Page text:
For 14 years now, the V250 has data-mined the province’s biggest companies
by Michael Ganley
Here it is: Our biggest, boldest issue of the year. September’s Alberta Venture, driven by the Venture 250 list of the province’s biggest companies, is our largest project each year. You can only imagine the angst of the editors who have to pore over hundreds of financial documents on SEDAR to gather the data that forms the list.
We do this work because there is so much to be gleaned. We all know that Alberta’s economy is driven by the oil and gas industry, but just how much of it? Well, nine of the 10 biggest companies on the 2014 list are oil and gas producers or midstream companies (the exception being Agrium), and 65 per cent of the companies are in the oil and gas sector. And those 162 companies contributed 71 per cent of the total revenue of $415 billion (a figure that is up 3.9 per cent from last year). That our economy is so beholden to the energy sector is not necessarily a good thing, but that’s a discussion for another day. We’re simply gathering the facts.
We’ve broken the data down to discover which companies make the most money, which have the highest profits, which make the most revenue per employee, which are the best and worst on a capital gains basis and much more. And this year we also gathered stats on executive compensation. We discovered that Grant Fagerheim of Whitecap Resources got the biggest raise (on a percentage basis), at 357 per cent, that Richard Louden of Argent Energy Trust took the biggest pay cut (by 77 per cent) and that Boardwalk REIT’s Sam Kolias didn’t receive any direct compensation.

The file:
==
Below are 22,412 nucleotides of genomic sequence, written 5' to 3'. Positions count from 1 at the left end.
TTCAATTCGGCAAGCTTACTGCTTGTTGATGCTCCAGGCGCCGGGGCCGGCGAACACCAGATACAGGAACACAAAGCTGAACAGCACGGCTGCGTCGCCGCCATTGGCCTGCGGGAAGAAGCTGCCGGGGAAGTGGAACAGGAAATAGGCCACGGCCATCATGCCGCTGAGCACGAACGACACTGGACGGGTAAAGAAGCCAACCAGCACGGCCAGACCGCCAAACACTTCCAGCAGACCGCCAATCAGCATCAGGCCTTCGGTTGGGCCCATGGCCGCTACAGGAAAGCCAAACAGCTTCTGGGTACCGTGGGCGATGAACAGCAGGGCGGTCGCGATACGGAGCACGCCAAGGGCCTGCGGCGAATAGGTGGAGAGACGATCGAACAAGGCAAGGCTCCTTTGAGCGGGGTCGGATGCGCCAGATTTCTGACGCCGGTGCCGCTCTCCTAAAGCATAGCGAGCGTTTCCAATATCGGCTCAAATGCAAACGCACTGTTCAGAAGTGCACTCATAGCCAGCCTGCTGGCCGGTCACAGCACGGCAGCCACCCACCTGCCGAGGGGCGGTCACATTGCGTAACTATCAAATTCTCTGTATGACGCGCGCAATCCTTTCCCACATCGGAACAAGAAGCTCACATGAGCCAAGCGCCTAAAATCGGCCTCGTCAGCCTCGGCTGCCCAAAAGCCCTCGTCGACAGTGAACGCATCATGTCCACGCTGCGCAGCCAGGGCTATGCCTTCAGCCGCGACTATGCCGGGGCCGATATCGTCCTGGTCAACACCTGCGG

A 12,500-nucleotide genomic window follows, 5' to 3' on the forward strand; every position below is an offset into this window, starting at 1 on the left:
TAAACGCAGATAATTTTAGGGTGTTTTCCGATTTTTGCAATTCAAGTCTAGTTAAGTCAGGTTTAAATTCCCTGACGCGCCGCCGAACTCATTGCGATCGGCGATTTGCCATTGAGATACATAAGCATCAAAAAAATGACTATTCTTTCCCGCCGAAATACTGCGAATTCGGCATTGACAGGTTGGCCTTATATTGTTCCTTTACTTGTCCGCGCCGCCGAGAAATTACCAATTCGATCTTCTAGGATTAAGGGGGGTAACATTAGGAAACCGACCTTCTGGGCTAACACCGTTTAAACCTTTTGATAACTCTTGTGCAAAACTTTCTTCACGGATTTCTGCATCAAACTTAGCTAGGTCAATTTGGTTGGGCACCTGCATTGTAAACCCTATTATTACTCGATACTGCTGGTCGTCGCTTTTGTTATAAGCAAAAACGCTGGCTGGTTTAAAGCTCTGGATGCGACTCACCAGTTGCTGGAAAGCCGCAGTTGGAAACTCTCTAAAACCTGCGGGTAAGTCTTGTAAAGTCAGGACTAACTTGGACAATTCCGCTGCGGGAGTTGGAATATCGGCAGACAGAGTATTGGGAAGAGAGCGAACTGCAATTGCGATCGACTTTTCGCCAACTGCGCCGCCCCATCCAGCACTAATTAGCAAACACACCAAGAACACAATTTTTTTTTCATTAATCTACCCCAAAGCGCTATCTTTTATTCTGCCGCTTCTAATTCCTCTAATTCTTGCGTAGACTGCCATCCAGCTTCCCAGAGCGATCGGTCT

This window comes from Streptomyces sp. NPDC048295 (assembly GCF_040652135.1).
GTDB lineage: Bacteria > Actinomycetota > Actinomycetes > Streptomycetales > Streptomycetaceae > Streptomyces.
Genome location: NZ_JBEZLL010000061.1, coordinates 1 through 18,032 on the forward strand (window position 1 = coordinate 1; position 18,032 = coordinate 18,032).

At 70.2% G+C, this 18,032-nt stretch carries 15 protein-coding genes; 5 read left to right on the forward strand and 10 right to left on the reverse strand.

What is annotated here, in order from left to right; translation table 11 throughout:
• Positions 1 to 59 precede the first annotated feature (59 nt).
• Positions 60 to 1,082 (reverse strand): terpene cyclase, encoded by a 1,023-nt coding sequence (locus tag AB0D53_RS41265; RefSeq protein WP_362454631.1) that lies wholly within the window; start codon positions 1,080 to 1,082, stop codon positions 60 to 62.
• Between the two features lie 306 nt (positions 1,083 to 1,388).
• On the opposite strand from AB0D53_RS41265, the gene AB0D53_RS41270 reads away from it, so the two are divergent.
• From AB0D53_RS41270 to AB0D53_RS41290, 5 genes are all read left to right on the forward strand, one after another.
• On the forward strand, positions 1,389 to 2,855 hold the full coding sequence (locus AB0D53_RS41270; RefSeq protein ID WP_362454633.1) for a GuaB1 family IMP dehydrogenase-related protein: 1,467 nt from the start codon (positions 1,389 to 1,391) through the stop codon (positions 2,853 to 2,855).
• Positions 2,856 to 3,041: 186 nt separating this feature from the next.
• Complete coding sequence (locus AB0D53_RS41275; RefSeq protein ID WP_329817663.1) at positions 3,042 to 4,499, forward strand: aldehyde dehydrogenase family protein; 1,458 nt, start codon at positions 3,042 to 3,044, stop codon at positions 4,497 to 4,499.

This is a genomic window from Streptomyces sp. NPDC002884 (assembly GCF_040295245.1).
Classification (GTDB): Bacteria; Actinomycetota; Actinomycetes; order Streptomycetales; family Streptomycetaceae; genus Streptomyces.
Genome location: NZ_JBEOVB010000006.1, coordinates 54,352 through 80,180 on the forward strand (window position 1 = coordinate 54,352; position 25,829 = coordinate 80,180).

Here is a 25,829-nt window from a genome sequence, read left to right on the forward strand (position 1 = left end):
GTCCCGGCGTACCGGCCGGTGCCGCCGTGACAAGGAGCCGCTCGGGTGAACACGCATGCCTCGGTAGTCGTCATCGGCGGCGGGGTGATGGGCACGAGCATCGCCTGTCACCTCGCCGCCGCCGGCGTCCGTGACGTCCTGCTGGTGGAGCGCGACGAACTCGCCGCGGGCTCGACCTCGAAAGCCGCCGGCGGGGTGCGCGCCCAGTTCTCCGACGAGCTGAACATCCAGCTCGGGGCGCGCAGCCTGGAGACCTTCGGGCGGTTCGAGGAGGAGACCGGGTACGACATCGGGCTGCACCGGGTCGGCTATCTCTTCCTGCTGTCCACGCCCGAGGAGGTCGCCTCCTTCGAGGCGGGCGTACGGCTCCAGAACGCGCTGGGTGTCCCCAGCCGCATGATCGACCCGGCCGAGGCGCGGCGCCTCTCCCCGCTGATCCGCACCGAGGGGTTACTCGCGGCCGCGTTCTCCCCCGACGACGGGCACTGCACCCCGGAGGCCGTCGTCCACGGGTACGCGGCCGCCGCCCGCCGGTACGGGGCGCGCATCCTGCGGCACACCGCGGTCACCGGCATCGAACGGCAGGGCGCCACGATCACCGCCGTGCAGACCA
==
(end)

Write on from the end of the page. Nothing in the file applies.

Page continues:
We also found that Albertan companies have been slow to move on gender diversity. Sixty-three per cent of the companies on the 2014 list have boards comprised entirely of men, and women occupy just nine per cent of board seats on Venture 250 companies. That percentage would be noticeably lower if not for the Calgary Co-op, where women hold eight of its 10 board seats. And only eight companies have female CEOs (and Nancy Southern leads two of them).
And then there’s the odd bit of useless but nonetheless interesting information, such as the fact that the most common first names for CEOs are David and John (10 each).
We chose change as the theme for this year’s list, not just because of the continuous change that we see within individual companies, but because of the ways that they are changing our province and our country.
You’ll see evidence of that change throughout the magazine, but it doesn’t stop there. Indeed, the information in this issue is just the tip of the iceberg. There’s much more online, so I encourage you to go to albertaventure.com/v250-2014 and do your own mining of the data.